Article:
Now you may be thinking, “isn’t that exactly what these journalistic metaphors are getting at?” 

No. Because the inkblots are not just a work of art, or a controversial invention, they have been painstakingly verified via the most rigorous of scientific methods as a reliable and valid measure of an individual’s psychological functioning. 

The Journey to Scientific Verification

It began in Rorschach’s clinic and ended in a fiery back and forth between critics and crusaders of the inkblot test. Starting with Rorschach himself, the doctor empirically tested the inkblots on patients and normals, settling on about fifteen cards for use—though only ten cards were printed in his manuscript, Psychodiagnostik, due to cost concerns. There were benchmarks for normal, popular, and unique responses to the inkblots. If it were truly a test where people could “see what they want to see” then you would expect infinite variation. Or at least enough to the point that any consensus or normativity would be mute. However, since the test could aid in the detection of mental disorders, latent or not, it became a favored clinical tool for psychiatrists. 

Many critics noted the test had drifted from its origins, where perceptions in form, movement, and color were articulated into an aesthetic language that decoded how a person experienced. Instead, it gained popularity as a content based method that focused on the symbolism behind a person's protocol. On top of that, there were over five different scoring systems in use. It seemed like practitioners were set on making their own versions, rather than adhering to a common methodology. That’s when John Exner decided to beef up the psychometric properties of the test, and create a unified approach under the Comprehensive System. Critics jumped at the opportunity to scathe his work, and some called for a moratorium on the Rorschach.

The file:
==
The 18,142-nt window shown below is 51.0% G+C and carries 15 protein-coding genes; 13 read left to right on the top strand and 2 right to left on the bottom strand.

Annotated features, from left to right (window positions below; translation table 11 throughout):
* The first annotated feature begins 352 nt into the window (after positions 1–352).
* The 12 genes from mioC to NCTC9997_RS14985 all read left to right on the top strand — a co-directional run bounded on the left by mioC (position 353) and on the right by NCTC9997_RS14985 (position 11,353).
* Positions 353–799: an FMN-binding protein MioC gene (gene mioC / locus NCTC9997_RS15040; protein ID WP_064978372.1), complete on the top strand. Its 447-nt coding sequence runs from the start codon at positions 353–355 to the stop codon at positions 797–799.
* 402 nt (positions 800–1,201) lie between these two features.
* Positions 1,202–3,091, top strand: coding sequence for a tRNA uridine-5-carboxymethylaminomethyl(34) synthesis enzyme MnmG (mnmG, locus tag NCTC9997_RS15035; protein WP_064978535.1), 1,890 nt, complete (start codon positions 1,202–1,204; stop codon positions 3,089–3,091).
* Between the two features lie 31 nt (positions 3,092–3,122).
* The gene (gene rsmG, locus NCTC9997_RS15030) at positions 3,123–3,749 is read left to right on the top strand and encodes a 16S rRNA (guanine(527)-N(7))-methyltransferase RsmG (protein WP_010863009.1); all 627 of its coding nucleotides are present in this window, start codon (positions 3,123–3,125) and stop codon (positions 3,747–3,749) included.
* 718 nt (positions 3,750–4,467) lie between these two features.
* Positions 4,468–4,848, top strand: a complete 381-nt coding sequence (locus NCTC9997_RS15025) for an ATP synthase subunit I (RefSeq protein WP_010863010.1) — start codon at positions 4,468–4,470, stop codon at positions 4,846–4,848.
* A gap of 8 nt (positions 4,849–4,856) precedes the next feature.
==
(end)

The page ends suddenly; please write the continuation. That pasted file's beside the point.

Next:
However, for every critique there was a retort, as Exner’s system evolved version by version. And by the time of his death, the critics pulled back from their position, and admitted that the modern Rorschach had empirical merit, though they refused to admit that it was as powerful as advertised. 

Ride Into The Sun

Unlike the journalistic metaphor, the Rorschach itself has endured endless criticism, despite its inherent value for clinicians, researchers, and even marketers. The continued use of this metaphor preserves the negativity and stigma emblazoned on the Rorschach test—that it is pseudoscience best left for cultural debate, and not scientific inquiry. Instead, champion this diverse psychological tool and celebrate its rich, complex history. Then take that uninspired journalistic cliché and ride into the sun.


Abbott, A. (2017). Fractal secrets of Rorschach's famed ink blots revealed. Nature.

Lozada, C. (2014). 200 journalism cliches - and counting. The Washington Post. 

Searls, D. (2016). 2016 election is not a Rorschach test. Time.

Whippman, R. (2017). Tell me what you see: The Rorschach test and its inventor. The New York Times.

Similar posts

Get notified on new psychological insights

Be the first to know about new psychological insights that can help you optimize customer touchpoints and drive business growth.